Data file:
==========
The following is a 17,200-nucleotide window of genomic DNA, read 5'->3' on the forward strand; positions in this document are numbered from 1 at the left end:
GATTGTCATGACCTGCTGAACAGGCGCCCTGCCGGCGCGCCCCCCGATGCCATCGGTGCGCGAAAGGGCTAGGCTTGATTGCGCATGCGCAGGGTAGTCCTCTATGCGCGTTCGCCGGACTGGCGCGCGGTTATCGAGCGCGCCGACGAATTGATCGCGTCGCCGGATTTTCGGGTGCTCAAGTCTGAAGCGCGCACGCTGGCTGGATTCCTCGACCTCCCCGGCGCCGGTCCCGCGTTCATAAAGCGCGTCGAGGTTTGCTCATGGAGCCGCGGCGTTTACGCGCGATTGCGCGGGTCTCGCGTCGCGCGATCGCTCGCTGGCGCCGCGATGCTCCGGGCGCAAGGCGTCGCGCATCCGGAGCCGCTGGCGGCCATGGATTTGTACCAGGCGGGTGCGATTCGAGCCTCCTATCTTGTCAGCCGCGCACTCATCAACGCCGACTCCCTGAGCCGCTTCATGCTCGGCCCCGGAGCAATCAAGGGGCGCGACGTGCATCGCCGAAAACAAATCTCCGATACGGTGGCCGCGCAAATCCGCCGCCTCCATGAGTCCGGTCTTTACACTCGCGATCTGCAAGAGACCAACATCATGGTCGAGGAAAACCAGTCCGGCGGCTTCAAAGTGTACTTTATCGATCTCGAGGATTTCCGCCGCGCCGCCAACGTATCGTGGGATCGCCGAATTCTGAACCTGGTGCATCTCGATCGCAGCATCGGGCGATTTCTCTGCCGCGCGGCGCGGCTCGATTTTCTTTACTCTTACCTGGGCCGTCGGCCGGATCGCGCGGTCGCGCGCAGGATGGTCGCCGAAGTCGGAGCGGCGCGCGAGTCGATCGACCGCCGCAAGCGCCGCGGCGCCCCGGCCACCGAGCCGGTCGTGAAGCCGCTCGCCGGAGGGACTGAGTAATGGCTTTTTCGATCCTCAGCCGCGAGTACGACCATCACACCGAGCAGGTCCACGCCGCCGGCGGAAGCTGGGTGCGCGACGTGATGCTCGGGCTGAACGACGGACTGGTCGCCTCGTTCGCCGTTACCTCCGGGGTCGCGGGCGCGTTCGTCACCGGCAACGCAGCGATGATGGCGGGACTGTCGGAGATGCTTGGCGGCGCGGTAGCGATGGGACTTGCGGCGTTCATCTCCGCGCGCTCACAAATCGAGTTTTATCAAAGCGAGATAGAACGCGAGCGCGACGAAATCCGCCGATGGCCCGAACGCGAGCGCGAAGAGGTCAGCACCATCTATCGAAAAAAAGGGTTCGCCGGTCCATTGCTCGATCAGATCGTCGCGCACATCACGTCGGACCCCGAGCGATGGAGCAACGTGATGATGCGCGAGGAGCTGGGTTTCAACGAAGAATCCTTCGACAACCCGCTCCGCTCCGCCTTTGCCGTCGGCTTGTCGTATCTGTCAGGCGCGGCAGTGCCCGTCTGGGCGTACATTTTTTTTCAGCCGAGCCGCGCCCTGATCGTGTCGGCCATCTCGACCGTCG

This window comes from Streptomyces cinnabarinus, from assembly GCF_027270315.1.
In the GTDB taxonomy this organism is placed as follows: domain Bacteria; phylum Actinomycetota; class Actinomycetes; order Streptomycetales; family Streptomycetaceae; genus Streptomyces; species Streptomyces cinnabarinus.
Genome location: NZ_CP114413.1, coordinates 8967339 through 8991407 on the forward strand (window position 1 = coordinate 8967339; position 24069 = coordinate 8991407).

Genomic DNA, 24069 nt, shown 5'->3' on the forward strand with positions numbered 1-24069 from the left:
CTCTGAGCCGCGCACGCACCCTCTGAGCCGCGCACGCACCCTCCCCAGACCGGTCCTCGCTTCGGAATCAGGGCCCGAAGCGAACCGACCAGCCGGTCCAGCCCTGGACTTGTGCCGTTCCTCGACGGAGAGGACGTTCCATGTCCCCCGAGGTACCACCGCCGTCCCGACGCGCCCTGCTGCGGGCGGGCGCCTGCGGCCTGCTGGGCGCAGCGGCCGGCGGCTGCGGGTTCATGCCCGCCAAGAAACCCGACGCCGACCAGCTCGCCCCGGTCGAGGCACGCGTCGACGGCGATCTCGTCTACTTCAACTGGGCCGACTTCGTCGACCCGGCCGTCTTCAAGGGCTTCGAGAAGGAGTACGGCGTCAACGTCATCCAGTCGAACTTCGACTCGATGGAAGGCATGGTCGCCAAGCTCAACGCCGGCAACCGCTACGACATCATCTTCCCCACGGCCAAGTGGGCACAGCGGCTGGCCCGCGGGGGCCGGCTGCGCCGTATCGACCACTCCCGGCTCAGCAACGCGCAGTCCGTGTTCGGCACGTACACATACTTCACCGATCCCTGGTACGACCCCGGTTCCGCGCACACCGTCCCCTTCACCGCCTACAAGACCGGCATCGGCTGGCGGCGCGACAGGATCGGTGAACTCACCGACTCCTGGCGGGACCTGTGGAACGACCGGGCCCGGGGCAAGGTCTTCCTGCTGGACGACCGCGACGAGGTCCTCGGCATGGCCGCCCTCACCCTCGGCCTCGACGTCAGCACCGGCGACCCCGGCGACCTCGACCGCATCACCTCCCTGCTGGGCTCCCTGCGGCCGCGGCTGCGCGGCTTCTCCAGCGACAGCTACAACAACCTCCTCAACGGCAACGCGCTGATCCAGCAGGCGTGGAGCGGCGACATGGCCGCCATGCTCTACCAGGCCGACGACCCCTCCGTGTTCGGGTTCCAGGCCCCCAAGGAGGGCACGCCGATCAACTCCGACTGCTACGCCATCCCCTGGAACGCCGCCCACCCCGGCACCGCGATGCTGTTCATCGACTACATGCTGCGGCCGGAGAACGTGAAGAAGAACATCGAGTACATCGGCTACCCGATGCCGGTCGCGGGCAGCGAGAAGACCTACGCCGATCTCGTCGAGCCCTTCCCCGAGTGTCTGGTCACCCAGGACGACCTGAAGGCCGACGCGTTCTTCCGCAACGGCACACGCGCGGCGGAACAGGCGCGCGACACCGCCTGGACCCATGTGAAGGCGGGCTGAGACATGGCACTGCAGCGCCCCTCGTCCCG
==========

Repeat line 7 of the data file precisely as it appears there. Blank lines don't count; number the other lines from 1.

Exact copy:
CTCTGAGCCGCGCACGCACCCTCTGAGCCGCGCACGCACCCTCCCCAGACCGGTCCTCGCTTCGGAATCAGGGCCCGAAGCGAACCGACCAGCCGGTCCAGCCCTGGACTTGTGCCGTTCCTCGACGGAGAGGACGTTCCATGTCCCCCGAGGTACCACCGCCGTCCCGACGCGCCCTGCTGCGGGCGGGCGCCTGCGGCCTGCTGGGCGCAGCGGCCGGCGGCTGCGGGTTCATGCCCGCCAAGAAACCCGACGCCGACCAGCTCGCCCCGGTCGAGGCACGCGTCGACGGCGATCTCGTCTACTTCAACTGGGCCGACTTCGTCGACCCGGCCGTCTTCAAGGGCTTCGAGAAGGAGTACGGCGTCAACGTCATCCAGTCGAACTTCGACTCGATGGAAGGCATGGTCGCCAAGCTCAACGCCGGCAACCGCTACGACATCATCTTCCCCACGGCCAAGTGGGCACAGCGGCTGGCCCGCGGGGGCCGGCTGCGCCGTATCGACCACTCCCGGCTCAGCAACGCGCAGTCCGTGTTCGGCACGTACACATACTTCACCGATCCCTGGTACGACCCCGGTTCCGCGCACACCGTCCCCTTCACCGCCTACAAGACCGGCATCGGCTGGCGGCGCGACAGGATCGGTGAACTCACCGACTCCTGGCGGGACCTGTGGAACGACCGGGCCCGGGGCAAGGTCTTCCTGCTGGACGACCGCGACGAGGTCCTCGGCATGGCCGCCCTCACCCTCGGCCTCGACGTCAGCACCGGCGACCCCGGCGACCTCGACCGCATCACCTCCCTGCTGGGCTCCCTGCGGCCGCGGCTGCGCGGCTTCTCCAGCGACAGCTACAACAACCTCCTCAACGGCAACGCGCTGATCCAGCAGGCGTGGAGCGGCGACATGGCCGCCATGCTCTACCAGGCCGACGACCCCTCCGTGTTCGGGTTCCAGGCCCCCAAGGAGGGCACGCCGATCAACTCCGACTGCTACGCCATCCCCTGGAACGCCGCCCACCCCGGCACCGCGATGCTGTTCATCGACTACATGCTGCGGCCGGAGAACGTGAAGAAGAACATCGAGTACATCGGCTACCCGATGCCGGTCGCGGGCAGCGAGAAGACCTACGCCGATCTCGTCGAGCCCTTCCCCGAGTGTCTGGTCACCCAGGACGACCTGAAGGCCGACGCGTTCTTCCGCAACGGCACACGCGCGGCGGAACAGGCGCGCGACACCGCCTGGACCCATGTGAAGGCGGGCTGAGACATGGCACTGCAGCGCCCCTCGTCCCG